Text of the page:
December 26, 2013, by Brigitte Nerlich
Making science public: The science and silence conundrum
The issue of science and advocacy is a complex topic and has led to heated discussions amongst scientists, science communicators and commentators of different persuasions, especially this year it seems. There was first a flurry of debate provoked, in July this year, by an article written by Tamsin Edwards who argued that climate scientists should not advocate particular policies, and then another one towards the end of the year triggered by a talk delivered by Gavin Schmidt at the American Geophysical Union, who argued that honesty is the best policy in the context of science and advocacy. Both these debates took place in the context of climate change, where science and society seem to clash most frequently in recent times and where science communication is confronted by a long list of problems.
Then, at the end of December 2013, Professor Kevin Anderson of the Tyndall Centre claimed that scientists working on climate change and who remained silent implicitly advocated the status quo. He said in an interview: “I think the scientists – particularly those of us who do work at the interface between science and translating that into a language that others can engage with – not just policy-makers, but broader civil society, businesses and so forth. For those of us to stay quiet about our work, that is political. […] So we may think we’re doing this neutrally, but we’re not at all. That silence is an advocacy for the status quo. So there are no such things as scientists that are not political. Scientists by their nature are being political, whether they engage or do not engage in the wider debates. And I would argue that the ones are who are the least political are the ones who engage in it.” Silence in the context of climate change is seen as a political act, an implicit act of advocacy.
This intervention in the growing debate around science and advocacy in turn provoked a lot of discussion, and I don’t think that this will be the last time the science/advocacy debate has flared up. Interestingly, one commenter speaking out for speaking out was completely misunderstood by a moderator. The commenter’s argument was that breaking the silence on climate change should indeed come from the community of climate scientists and not be left largely to others; and that one part of this communicative activity should be to point out and correct errors or erroneous information which, if perpetuated, repeated and amplified, may distort the debate as it is being carried out openly and in public. In his own blog the commenter also argued, very reasonably in my view, that “it does seem unfair to suggest that those who choose not to engage are advocating for the status quo. There are many reasons why people may choose to engage or not and we should be willing to let people do what they think is best. That doesn’t mean that they’re beyond criticism, but a blanket judgement seems unjustified.”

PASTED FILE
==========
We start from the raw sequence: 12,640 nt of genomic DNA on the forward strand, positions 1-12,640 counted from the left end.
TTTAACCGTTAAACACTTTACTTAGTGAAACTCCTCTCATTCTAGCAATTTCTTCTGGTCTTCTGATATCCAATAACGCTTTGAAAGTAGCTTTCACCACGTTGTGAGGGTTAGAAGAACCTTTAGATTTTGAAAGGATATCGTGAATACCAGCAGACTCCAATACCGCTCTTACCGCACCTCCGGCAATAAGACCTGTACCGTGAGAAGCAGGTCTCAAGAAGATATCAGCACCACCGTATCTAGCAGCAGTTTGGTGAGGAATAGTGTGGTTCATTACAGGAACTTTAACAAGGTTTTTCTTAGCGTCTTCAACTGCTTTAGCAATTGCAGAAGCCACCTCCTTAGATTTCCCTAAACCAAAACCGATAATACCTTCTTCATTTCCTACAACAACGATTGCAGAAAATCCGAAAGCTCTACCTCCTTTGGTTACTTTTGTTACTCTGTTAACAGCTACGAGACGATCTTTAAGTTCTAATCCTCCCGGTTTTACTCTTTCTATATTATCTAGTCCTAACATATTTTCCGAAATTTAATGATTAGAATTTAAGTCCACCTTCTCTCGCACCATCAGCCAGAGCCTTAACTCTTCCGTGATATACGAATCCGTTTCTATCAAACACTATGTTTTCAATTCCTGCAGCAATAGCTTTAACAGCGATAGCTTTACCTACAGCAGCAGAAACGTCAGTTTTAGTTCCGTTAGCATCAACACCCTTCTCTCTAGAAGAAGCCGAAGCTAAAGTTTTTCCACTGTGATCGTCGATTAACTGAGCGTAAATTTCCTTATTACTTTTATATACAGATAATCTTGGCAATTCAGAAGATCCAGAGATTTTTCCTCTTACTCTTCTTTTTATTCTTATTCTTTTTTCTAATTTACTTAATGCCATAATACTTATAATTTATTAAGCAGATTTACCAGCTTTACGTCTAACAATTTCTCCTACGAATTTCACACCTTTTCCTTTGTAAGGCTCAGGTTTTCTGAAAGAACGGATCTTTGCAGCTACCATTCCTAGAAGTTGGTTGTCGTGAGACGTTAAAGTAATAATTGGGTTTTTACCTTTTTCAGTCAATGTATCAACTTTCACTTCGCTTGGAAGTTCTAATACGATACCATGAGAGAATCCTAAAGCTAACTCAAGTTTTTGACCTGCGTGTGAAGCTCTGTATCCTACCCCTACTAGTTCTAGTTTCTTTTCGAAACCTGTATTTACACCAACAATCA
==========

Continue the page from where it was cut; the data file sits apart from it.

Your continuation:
Science and silence
Interestingly, Kevin Anderson intervened in the science/advocacy or science/communication debate on the same day (17 December, 2013) that an AHRC funded workshop took place at Imperial College London entitled Silence in the History and Communication of Science .This was the second in a series of workshops organized by Dr Felicity Mellor on the topic of The Silences of Science. This second workshop dealt mainly with historical examples of silence and science. It seems to me that the work carried out in the context of this workshop programme might be a good place to focus on more contemporary debates (and perhaps this will happen in the third workshop scheduled for spring 2014 on The Role of Silence in Scientific Practice: Spring 2014), and deal in particular with the issue of science and silence in the context of climate change.